(383 words)

Author(s): Plank, Peter
[German Version] (Rumanian Cernăuţi, Russian Černovcy). After the incorporation of Bukovina into the Habsburg Empire in 1775, Czernowitz became the seat of the Orthodox bishop of Radautz (Radauti); while its ancient title was retained, it was joined to the Serbian Habsburg metropolitan see of Karlowitz (Sremski Karlovci). In the spirit of Josephinism, the existing monasteries were suppressed and their assets transferred to a so-called religious endowment to the benefit …

Nikolai Kasatkin, Saint

(163 words)

Author(s): Plank, Peter
[German Version] (Aug 1, 1836, Berezovskij, district Bel’sk – Feb 3, 1912, Tokyo), founder and first archbishop of the Orthodox Church of Japan. In 1860 he graduated from the seminary in St. Petersburg (II); he worked in Japan from 1861, first as priest of the Russian consulate in Hakodate and, after the granting of religious tolerance in 1873, as missionary; from 1880, as bishop. He achieved an exemplary inculturation of the Orthodox Church in Japanese language and mentality. A minority church wa…

Pectoral Cross

(175 words)

Author(s): Plank, Peter
[German Version] The pectoral cross represents a special development of the encolpion ( pectorale), otherwise usually rectangular or oval, which Christians as well as pagans and Jews used as an ornament in antiquity. Although long worn by other secular and religious notables, by the 12th century the encolpion and pectoral cross were becoming increasingly a mark of episcopal office. Since 1570 the pectoral cross has been part of the mandatory attire of bishops. Since the 18th century, priests in the Orthodox …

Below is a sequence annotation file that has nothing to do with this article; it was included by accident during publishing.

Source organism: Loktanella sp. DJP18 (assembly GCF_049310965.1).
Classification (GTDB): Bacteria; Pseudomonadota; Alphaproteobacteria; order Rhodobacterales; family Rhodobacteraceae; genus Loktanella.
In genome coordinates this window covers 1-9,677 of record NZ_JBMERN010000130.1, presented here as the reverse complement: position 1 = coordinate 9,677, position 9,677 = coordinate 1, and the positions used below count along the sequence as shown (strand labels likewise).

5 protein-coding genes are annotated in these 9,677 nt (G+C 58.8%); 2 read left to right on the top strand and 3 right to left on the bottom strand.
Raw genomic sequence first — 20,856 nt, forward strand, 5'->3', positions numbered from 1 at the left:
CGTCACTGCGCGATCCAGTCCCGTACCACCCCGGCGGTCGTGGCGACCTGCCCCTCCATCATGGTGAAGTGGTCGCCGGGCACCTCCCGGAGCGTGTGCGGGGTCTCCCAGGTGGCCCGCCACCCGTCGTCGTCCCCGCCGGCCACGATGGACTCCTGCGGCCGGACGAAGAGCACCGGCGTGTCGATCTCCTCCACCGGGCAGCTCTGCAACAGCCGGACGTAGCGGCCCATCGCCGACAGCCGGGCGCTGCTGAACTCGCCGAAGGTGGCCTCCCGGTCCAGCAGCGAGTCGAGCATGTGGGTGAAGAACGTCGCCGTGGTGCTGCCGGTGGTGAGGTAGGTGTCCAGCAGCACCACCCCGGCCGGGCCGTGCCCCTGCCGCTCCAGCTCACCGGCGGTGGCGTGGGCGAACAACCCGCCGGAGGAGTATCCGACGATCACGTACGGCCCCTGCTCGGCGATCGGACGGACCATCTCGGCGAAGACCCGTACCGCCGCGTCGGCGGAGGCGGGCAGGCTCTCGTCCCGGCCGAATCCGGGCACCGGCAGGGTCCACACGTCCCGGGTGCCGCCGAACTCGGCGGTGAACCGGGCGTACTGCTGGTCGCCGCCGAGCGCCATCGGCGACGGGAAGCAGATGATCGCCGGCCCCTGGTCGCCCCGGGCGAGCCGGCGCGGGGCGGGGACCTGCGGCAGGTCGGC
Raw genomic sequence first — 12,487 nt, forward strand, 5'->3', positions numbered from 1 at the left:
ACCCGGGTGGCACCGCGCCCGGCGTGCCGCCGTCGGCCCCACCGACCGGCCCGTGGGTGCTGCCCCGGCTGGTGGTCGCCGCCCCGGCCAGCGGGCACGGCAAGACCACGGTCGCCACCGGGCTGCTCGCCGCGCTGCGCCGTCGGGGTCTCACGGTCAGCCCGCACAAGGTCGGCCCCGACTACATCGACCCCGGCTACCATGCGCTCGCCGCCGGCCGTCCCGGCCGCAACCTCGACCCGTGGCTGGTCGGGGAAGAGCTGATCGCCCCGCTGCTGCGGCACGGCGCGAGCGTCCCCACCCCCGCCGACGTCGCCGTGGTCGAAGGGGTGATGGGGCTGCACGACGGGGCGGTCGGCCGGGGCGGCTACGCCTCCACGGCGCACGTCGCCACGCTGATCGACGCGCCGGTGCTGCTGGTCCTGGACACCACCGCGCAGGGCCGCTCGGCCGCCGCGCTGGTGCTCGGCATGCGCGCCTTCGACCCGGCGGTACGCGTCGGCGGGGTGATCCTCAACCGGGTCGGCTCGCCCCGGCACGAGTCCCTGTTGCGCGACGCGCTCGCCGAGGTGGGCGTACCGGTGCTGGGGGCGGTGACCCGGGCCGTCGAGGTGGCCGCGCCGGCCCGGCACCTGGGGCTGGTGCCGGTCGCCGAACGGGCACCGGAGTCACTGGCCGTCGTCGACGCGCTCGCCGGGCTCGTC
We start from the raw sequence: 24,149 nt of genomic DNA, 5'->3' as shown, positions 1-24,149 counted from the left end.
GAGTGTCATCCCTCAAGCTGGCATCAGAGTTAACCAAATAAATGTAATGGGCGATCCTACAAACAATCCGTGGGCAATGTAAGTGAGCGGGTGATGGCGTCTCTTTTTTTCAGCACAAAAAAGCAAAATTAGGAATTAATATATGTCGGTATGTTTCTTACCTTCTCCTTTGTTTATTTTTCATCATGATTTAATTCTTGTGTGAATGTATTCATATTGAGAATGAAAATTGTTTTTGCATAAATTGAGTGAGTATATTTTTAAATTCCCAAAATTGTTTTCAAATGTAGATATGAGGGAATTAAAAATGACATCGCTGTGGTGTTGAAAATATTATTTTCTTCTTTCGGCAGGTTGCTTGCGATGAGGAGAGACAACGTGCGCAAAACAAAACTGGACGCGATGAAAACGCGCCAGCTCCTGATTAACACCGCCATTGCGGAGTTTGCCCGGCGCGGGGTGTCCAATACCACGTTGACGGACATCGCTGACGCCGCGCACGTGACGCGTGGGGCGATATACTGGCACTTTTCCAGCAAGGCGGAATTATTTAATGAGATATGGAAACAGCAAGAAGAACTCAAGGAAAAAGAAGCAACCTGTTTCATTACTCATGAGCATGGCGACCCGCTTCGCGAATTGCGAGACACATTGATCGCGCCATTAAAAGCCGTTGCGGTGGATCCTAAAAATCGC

Typicon

(169 words)

Author(s): Plank, Peter
[German Version] Until well into the 15th century, the term typicon, which in principle can mean any fixed order, was often used by founders of Orthodox monasteries to denote the structures and offices peculiar to their foundations. Since the 11th century, however, the term has been applied primarily to a collection of rubrics governing the course of worship throughout the year. Its beginnings can be traced back to the 7th century and the Sabas Monastery. From the 9th century on, the dominant typicon was …

Troparion

(295 words)

Author(s): Plank, Peter
[German Version] Troparion, name of a special chant in Byzantine Orthodox worship; its origin and original meaning are disputed. Over the centuries, the characteristics of a troparion have been subject to considerable variation. As a hymnographic genre, a troparion is hard to distinguish formally from a sticheron and a kathisma. Originally a troparion appears to have been a short text serving as a refrain, framing and/or subdividing the recitation of a psalm. Such troparia have been preserved in c…

Theodore of Studios, Saint

(335 words)

Author(s): Plank, Peter
[German Version] (759, Constantinople – Nov 11, 826, island of Prinkipo [modern Büyükada]) (feast day Nov 11), influential reformer of monastic and liturgical life, ecclesiastical politician, prolific writer and poet. His family moved in the highest social circles. Led by his uncle Platon, in 781 he along with his parents, siblings, and other family members turned the family estate of Sakkudion in Bithynia into a monastery; he was ordained to the priesthood in 787 and served as abbot after 794. In…

James, Liturgy of Saint

(281 words)

Author(s): Plank, Peter
[German Version] James, Liturgy of Saint, is the indigenous eucharistic liturgy of the Holy Land, named after the Lord's brother, James, verifiable as the foundation for the fourth and fifth mystagogical catecheses of Cyril of Jerusalem or John of Jerusalem; passages are also already evident in Eusebius of Caesarea and in the eucharistic prayer in Origen. In terms of content, the sequence, formulated strictly in accordance with salvation history, of post-sanctus, words of institution, anamnesis, and epiclesis, and the extraordinary scope of the intercessions are n…